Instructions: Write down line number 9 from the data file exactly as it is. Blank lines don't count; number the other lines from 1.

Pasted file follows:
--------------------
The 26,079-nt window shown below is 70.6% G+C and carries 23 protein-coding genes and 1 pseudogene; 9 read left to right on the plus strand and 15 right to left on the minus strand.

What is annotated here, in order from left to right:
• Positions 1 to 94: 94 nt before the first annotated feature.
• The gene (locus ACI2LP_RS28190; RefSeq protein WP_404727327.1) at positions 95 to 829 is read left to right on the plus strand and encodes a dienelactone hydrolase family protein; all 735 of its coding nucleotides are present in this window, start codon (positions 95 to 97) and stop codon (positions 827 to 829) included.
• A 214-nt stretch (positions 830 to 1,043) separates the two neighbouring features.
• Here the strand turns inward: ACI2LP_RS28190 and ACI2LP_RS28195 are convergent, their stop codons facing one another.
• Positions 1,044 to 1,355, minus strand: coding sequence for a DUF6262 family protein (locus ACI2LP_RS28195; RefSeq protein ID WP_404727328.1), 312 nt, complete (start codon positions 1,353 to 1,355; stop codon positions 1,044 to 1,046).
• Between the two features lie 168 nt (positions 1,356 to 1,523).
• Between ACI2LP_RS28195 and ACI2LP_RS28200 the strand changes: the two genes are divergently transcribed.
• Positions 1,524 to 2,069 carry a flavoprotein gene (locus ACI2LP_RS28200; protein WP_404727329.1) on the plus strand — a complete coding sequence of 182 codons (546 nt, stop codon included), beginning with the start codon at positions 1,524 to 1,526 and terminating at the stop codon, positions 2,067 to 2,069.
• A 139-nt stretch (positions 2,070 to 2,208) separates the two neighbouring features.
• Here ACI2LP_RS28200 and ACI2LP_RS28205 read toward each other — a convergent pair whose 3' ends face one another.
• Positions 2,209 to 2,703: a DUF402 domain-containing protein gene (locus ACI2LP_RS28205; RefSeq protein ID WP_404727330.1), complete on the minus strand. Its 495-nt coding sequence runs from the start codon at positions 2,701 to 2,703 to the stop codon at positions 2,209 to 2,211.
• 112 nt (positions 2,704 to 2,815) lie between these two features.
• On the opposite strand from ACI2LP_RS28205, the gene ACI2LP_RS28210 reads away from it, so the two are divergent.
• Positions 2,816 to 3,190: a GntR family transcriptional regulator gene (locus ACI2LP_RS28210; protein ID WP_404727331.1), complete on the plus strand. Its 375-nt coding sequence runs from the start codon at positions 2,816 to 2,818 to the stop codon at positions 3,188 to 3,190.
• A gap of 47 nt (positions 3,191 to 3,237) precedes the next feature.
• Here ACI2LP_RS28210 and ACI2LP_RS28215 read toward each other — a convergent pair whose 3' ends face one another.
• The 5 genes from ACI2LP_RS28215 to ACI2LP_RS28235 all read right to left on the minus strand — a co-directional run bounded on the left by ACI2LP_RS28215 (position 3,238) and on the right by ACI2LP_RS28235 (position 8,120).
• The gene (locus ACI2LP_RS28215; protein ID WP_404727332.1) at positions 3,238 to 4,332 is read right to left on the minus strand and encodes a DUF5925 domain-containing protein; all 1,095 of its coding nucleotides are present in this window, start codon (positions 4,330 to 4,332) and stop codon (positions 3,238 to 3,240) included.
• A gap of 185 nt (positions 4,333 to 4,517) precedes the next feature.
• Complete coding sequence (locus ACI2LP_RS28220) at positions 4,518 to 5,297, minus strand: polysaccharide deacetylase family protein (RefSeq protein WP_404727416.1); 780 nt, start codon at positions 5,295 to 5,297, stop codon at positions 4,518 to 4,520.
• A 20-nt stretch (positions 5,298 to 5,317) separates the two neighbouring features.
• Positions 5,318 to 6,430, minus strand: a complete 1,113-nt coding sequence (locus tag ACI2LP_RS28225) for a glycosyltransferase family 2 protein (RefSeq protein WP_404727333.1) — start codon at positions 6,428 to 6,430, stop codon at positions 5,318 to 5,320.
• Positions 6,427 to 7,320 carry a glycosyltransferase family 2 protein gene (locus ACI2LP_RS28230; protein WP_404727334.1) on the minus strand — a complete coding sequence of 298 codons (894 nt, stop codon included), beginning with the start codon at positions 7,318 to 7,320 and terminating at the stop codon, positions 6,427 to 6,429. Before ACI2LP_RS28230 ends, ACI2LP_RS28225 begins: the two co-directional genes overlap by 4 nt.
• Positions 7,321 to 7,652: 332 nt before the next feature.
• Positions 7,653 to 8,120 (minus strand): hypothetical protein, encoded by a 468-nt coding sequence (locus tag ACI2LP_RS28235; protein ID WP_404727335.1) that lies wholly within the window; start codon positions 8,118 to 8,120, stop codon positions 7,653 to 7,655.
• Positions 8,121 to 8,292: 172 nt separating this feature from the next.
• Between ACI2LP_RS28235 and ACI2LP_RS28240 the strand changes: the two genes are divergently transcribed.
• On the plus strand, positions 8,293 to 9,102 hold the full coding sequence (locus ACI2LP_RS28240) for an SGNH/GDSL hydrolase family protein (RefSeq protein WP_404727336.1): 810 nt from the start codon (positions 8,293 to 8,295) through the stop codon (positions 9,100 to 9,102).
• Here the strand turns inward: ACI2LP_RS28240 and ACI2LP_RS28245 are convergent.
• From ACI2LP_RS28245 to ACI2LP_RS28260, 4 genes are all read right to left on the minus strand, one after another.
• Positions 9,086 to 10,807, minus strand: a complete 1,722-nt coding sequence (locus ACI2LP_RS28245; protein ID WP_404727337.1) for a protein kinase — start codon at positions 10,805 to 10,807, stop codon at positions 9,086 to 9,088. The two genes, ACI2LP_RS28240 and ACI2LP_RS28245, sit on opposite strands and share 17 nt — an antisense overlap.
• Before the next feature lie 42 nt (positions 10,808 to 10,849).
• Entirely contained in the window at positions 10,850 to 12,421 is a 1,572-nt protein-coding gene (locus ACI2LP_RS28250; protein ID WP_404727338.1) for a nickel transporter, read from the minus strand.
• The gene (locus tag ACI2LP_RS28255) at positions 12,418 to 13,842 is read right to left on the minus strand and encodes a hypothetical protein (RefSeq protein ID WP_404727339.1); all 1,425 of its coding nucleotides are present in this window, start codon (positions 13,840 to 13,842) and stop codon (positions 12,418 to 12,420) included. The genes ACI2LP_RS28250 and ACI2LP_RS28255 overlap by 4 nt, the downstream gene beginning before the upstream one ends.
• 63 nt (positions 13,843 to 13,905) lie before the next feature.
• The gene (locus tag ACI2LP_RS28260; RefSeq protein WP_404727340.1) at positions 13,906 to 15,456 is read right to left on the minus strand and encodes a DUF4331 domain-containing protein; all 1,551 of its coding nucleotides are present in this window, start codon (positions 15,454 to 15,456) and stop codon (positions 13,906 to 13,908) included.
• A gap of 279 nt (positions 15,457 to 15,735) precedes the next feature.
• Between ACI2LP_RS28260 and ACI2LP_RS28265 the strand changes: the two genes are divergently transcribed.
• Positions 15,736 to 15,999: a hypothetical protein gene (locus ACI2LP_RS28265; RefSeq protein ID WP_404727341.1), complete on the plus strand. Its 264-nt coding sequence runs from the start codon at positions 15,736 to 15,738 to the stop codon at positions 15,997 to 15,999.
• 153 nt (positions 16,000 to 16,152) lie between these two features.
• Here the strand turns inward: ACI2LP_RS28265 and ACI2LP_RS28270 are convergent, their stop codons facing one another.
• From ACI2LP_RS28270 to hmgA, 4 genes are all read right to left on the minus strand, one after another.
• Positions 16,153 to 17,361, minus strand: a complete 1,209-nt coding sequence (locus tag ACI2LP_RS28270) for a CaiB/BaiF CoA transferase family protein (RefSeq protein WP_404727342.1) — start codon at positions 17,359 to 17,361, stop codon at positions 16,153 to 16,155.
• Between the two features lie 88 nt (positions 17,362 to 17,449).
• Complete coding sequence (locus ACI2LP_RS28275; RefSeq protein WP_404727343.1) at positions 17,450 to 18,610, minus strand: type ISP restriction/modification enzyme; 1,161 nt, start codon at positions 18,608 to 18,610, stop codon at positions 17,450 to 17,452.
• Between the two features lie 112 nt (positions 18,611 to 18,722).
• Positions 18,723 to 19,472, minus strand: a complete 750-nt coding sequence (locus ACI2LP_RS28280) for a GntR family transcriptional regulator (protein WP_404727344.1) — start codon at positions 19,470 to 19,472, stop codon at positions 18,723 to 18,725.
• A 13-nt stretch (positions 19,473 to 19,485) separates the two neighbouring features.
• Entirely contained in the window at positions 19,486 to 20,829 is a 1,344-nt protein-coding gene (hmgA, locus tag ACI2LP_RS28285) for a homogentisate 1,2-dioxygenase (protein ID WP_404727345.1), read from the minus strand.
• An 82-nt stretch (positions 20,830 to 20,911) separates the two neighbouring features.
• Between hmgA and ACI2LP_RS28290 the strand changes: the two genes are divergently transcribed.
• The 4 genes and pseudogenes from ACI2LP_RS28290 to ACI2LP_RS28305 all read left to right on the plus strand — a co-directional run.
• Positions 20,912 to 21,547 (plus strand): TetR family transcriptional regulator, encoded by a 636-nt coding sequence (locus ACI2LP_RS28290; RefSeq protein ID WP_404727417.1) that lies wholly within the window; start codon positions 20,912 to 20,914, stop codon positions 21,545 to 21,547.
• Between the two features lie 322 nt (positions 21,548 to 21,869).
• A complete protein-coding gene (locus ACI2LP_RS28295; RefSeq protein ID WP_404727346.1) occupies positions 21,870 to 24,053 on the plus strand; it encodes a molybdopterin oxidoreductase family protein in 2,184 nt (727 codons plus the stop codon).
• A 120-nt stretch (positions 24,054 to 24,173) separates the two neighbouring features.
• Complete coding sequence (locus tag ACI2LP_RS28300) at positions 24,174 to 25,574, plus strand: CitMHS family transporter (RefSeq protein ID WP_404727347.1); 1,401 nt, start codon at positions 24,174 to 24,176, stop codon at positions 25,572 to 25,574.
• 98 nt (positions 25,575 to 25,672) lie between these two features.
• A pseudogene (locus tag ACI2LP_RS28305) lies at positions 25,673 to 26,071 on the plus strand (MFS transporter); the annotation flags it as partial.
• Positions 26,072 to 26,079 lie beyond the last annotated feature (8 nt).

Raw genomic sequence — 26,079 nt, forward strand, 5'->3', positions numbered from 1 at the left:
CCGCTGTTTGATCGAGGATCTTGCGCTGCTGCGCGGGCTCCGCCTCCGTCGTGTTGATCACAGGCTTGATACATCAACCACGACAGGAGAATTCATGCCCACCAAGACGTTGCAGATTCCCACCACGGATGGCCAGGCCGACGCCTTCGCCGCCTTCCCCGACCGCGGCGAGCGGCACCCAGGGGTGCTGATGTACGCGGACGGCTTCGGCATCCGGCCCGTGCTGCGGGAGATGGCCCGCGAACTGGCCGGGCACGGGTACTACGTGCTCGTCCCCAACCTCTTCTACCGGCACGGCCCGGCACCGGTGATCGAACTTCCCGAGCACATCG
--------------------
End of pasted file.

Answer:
• Between ACI2LP_RS28195 and ACI2LP_RS28200 the strand changes: the two genes are divergently transcribed.